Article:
Indeed, selecting stocks from the small and micro-cap universe – or a fund invested in those stocks – can have the effect of lowering the overall level of volatility in your portfolio.
What might those stocks look like in this context?
Well, for one thing, some sectors of the market are more cyclical than others; in particular, businesses focused on the discretionary spending of consumers, which tends to be squeezed during tougher parts of the economic cycle, are naturally prone to greater volatility.
Similarly, the natural resources sector is vulnerable to the volatility of commodity prices and therefore often the direction of travel for the business will not be fully in the control of the management team.
By contrast, well-managed businesses with a strong financial record – balance sheet stability and recurring revenues, for example – and a focus on their market opportunity, are better able to ride out the cycle.
Source: Bank of England
An example of this would be XPS Pensions Services (formerly Xafinity), an actuarial consultancy providing advice to the trustees of defined benefit pension schemes that have an ongoing multi-decade obligation to their members to account for and manage their scheme effectively.
By assessing stocks through our filters, it is possible to find businesses that are well-placed to maintain and grow dividends and to deliver capital performance.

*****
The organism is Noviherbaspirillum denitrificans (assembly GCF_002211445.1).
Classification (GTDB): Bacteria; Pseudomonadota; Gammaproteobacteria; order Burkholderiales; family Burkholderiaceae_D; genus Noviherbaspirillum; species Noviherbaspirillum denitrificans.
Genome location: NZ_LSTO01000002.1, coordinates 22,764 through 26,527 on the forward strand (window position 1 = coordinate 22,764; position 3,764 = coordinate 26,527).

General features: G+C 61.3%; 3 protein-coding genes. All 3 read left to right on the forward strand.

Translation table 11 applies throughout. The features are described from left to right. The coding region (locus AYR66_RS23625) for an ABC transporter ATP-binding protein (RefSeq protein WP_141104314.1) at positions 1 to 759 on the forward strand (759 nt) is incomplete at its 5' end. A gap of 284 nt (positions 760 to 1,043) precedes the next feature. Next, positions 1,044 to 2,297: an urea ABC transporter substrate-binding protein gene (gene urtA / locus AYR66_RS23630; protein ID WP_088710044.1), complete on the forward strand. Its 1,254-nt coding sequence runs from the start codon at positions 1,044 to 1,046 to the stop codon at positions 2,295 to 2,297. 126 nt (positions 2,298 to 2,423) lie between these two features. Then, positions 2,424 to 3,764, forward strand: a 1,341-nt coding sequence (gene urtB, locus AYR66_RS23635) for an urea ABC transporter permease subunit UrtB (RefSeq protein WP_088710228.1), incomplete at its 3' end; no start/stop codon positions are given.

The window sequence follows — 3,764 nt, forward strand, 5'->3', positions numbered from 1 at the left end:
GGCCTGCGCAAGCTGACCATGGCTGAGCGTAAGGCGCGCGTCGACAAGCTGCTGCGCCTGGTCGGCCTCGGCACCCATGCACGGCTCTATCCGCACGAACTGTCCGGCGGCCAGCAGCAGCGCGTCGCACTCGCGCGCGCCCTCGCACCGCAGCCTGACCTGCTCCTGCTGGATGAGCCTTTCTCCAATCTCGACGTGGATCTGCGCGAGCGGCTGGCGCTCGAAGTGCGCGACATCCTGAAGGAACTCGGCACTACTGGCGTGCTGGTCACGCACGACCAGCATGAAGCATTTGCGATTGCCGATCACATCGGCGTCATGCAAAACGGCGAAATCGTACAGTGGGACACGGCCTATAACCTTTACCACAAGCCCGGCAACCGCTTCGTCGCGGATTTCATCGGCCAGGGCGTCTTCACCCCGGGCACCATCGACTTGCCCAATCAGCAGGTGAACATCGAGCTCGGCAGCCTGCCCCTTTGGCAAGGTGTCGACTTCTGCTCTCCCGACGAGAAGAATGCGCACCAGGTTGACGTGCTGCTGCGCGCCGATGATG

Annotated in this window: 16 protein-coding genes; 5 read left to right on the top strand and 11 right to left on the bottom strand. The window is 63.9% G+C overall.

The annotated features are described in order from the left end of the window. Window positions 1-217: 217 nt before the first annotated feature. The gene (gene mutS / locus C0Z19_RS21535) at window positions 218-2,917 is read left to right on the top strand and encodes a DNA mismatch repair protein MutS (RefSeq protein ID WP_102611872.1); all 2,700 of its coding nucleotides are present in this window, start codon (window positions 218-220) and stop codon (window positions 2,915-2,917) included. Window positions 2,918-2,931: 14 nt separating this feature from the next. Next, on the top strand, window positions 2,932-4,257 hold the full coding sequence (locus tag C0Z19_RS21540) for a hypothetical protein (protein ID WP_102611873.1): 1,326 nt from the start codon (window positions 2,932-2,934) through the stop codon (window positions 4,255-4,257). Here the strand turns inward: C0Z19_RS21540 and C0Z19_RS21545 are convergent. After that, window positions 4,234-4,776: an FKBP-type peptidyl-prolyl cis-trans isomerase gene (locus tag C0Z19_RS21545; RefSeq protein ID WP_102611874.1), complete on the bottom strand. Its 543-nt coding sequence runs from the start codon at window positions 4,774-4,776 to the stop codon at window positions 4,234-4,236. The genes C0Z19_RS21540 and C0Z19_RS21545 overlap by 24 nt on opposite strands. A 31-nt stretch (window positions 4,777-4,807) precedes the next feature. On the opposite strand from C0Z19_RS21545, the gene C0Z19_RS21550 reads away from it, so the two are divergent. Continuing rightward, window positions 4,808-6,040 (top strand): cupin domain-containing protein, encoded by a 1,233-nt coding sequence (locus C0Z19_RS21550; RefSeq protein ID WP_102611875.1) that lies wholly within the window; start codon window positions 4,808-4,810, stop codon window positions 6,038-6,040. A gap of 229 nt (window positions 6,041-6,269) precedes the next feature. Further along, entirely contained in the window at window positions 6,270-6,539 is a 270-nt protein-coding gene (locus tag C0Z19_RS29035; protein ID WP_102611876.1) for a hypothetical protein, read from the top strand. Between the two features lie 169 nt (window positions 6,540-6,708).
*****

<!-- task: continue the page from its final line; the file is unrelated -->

These businesses are well-placed to maintain their dividends and deliver that capital performance. Importantly, such businesses can be found throughout the small and micro-cap universe, sometimes on more affordable ratings than their blue-chip counterparts.
Far from adding to the potential for overall portfolio volatility, such companies can help reduce it. In other words, they can offer a valuable diversification opportunity.
The bottom line is that volatility is a fact of life for investors in equities.
However, with a portfolio strategy that is focused on careful diversification, it is possible to reduce this form of investment risk. The idea that small and micro-cap holdings should be an intrinsic part of such a strategy may feel counterintuitive.
But in practice, many blue-chip stocks are vulnerable to greater volatility than is often realised – and many smaller companies deliver greater consistency than expected.
As such, adding some of the latter to a portfolio dominated by the former makes a great deal of sense for many investors.
Ken Wotton is a fund manager of Livingbridge Equity Funds